On December 15, 2021, the New York City Council passed a bill that requires employers (and their agents) to list “the minimum and maximum wage” in every “advertisement” for an “employment, promotion or transfer”. On January 15, 2022, this bill, which amended the New York City Human Rights Law (“NYCHRL”) to create Section 8-107(32) (the “Local Law”) , became law when Mayor Eric Adams did not veto it. . On March 22, 2022, the New York City Commission on Human Rights (“CCHR”) issued guidelines (the “Guidelines”) regarding the Amendment.
Requirements of the new law
Local law, currently slated to go into effect on May 15, 2022, will require New York City employers with four or more employees (or one or more domestic workers), to include the minimum and maximum starting wage for any “ advertises job, promotion or transfer opportunity. When setting the minimum and maximum salary for a position, an employer must determine, in good faith, what they believe they would pay for the job, promotion or transfer opportunity advertised at the time of employment. ‘announcement.
Even though local law does not define the term “salary” or state how salary should be disclosed in a job posting, the guidelines state that employers must comply with the required disclosure, whether the position is exempt or not, with respect to any work to be performed in New York.
Although local law does not define the geographic scope of the pay scale requirement, the guidelines provide that it applies to all job openings physically located in New York City, whether the employee works or not in an office, in the field, or from a home in New York. Accordingly, all New York City employers and all employers offering positions located in New York must disclose salary ranges in all job postings (including internal promotion advertisements and transfer opportunities) to any work that will be performed in New York.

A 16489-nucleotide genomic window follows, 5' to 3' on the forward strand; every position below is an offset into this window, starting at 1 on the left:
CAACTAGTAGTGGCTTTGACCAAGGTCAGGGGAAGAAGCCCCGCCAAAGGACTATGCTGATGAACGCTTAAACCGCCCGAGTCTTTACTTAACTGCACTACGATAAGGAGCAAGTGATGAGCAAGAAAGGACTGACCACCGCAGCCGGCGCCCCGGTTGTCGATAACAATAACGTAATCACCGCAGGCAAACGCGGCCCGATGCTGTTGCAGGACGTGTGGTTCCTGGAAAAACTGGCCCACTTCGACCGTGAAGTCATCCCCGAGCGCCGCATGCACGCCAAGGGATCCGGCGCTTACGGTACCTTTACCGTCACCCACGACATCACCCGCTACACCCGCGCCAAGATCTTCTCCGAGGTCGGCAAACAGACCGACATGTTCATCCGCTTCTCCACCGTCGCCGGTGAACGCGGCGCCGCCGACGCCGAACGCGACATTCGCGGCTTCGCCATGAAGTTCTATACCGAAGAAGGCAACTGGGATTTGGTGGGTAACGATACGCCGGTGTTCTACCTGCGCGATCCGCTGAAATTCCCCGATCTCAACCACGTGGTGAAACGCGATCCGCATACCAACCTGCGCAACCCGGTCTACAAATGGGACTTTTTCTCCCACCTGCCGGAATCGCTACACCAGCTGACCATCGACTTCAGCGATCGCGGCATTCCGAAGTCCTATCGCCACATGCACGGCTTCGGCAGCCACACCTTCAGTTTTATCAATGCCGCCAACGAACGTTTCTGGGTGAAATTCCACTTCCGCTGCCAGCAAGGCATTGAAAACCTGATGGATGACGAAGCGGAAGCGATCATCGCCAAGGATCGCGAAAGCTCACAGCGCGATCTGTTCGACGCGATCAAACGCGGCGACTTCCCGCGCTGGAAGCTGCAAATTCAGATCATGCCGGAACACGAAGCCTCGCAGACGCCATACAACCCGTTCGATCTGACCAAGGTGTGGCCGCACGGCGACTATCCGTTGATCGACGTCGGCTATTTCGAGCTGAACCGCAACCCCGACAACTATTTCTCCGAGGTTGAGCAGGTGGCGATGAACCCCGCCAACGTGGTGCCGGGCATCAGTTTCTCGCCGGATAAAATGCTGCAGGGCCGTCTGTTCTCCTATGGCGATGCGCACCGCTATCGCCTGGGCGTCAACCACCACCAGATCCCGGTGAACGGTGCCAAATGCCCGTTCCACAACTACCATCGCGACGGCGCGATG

The new local law amends New York City human rights law. Accordingly, an employer’s failure to include salary ranges in an offer of employment will constitute an unlawful discriminatory practice under NYCHRL. Any violation of the Amendment could result in action by the CCHR, which can impose civil penalties of up to $125,000 for violations, and up to $250,000 if the violation was found to be willful. gratuitous or malicious. In addition, employees may file suits under local law with the CCHR or in court, where the employee will be entitled to a jury trial. In such proceedings, employees may be awarded back wages, compensatory and punitive damages, and their attorneys’ fees.
New Local Law Revisions
Even though the Pay Transparency Act is slated to go into effect May 15, 2022, a bill introduced to the New York City Council on March 24, 2022 would move the new local law’s effective date to November 1, 2022. , would exclude employers with fewer than 15 employees from having to disclose a minimum and maximum salary or rate of pay, and clarify a number of local law provisions. However, until these proposed revisions become law, employers should be prepared to comply with local law as of May 15.
Next steps for employers
Before local law takes effect, employers must begin reviewing their current job postings (including internal promotion and transfer opportunities, listings on message boards, corporate intranets, and the Internet) ) that are advertised for positions physically located in New York for employees. and independent contractors. All of these ads should be updated to include the minimum and maximum salary or rate of pay for each position. As explained above, this range must be established in good faith. Employers should consider documenting salary ranges for all positions whose incumbents are currently working in New York to help determine salary ranges for vacant positions.